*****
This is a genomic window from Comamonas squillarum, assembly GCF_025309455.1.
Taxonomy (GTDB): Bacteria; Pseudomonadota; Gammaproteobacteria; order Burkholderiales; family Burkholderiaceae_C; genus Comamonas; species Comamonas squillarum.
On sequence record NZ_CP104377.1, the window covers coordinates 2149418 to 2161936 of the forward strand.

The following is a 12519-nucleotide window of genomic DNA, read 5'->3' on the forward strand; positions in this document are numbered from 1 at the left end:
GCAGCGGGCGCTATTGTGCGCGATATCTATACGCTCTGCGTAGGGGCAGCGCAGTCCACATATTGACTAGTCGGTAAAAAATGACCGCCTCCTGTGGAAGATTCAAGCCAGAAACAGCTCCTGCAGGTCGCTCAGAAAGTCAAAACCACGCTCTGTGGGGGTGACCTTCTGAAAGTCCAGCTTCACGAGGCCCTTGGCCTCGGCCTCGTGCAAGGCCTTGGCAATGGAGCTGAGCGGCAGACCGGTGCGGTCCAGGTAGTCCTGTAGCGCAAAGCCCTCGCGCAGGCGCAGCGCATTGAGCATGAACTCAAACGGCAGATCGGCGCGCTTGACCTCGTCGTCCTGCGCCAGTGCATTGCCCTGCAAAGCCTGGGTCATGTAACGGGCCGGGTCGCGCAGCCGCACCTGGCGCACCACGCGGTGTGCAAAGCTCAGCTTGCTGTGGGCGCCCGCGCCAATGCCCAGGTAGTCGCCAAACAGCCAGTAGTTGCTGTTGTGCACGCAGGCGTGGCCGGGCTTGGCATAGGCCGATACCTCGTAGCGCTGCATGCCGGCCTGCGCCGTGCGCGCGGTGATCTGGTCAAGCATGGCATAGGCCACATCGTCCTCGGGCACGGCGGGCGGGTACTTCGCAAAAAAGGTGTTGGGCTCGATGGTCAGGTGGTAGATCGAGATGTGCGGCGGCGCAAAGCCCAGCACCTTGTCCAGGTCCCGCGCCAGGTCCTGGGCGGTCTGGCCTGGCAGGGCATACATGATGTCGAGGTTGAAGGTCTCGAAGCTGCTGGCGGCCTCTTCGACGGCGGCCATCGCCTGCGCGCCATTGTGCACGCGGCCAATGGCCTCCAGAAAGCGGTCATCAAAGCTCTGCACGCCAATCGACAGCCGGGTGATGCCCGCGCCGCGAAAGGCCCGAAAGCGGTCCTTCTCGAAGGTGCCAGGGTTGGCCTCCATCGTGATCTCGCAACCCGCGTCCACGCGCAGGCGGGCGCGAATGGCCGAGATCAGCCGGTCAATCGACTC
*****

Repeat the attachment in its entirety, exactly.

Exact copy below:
This is a genomic window from Comamonas squillarum, assembly GCF_025309455.1.
Taxonomy (GTDB): Bacteria; Pseudomonadota; Gammaproteobacteria; order Burkholderiales; family Burkholderiaceae_C; genus Comamonas; species Comamonas squillarum.
On sequence record NZ_CP104377.1, the window covers coordinates 2149418 to 2161936 of the forward strand.

The following is a 12519-nucleotide window of genomic DNA, read 5'->3' on the forward strand; positions in this document are numbered from 1 at the left end:
GCAGCGGGCGCTATTGTGCGCGATATCTATACGCTCTGCGTAGGGGCAGCGCAGTCCACATATTGACTAGTCGGTAAAAAATGACCGCCTCCTGTGGAAGATTCAAGCCAGAAACAGCTCCTGCAGGTCGCTCAGAAAGTCAAAACCACGCTCTGTGGGGGTGACCTTCTGAAAGTCCAGCTTCACGAGGCCCTTGGCCTCGGCCTCGTGCAAGGCCTTGGCAATGGAGCTGAGCGGCAGACCGGTGCGGTCCAGGTAGTCCTGTAGCGCAAAGCCCTCGCGCAGGCGCAGCGCATTGAGCATGAACTCAAACGGCAGATCGGCGCGCTTGACCTCGTCGTCCTGCGCCAGTGCATTGCCCTGCAAAGCCTGGGTCATGTAACGGGCCGGGTCGCGCAGCCGCACCTGGCGCACCACGCGGTGTGCAAAGCTCAGCTTGCTGTGGGCGCCCGCGCCAATGCCCAGGTAGTCGCCAAACAGCCAGTAGTTGCTGTTGTGCACGCAGGCGTGGCCGGGCTTGGCATAGGCCGATACCTCGTAGCGCTGCATGCCGGCCTGCGCCGTGCGCGCGGTGATCTGGTCAAGCATGGCATAGGCCACATCGTCCTCGGGCACGGCGGGCGGGTACTTCGCAAAAAAGGTGTTGGGCTCGATGGTCAGGTGGTAGATCGAGATGTGCGGCGGCGCAAAGCCCAGCACCTTGTCCAGGTCCCGCGCCAGGTCCTGGGCGGTCTGGCCTGGCAGGGCATACATGATGTCGAGGTTGAAGGTCTCGAAGCTGCTGGCGGCCTCTTCGACGGCGGCCATCGCCTGCGCGCCATTGTGCACGCGGCCAATGGCCTCCAGAAAGCGGTCATCAAAGCTCTGCACGCCAATCGACAGCCGGGTGATGCCCGCGCCGCGAAAGGCCCGAAAGCGGTCCTTCTCGAAGGTGCCAGGGTTGGCCTCCATCGTGATCTCGCAACCCGCGTCCACGCGCAGGCGGGCGCGAATGGCCGAGATCAGCCGGTCAATCGACTC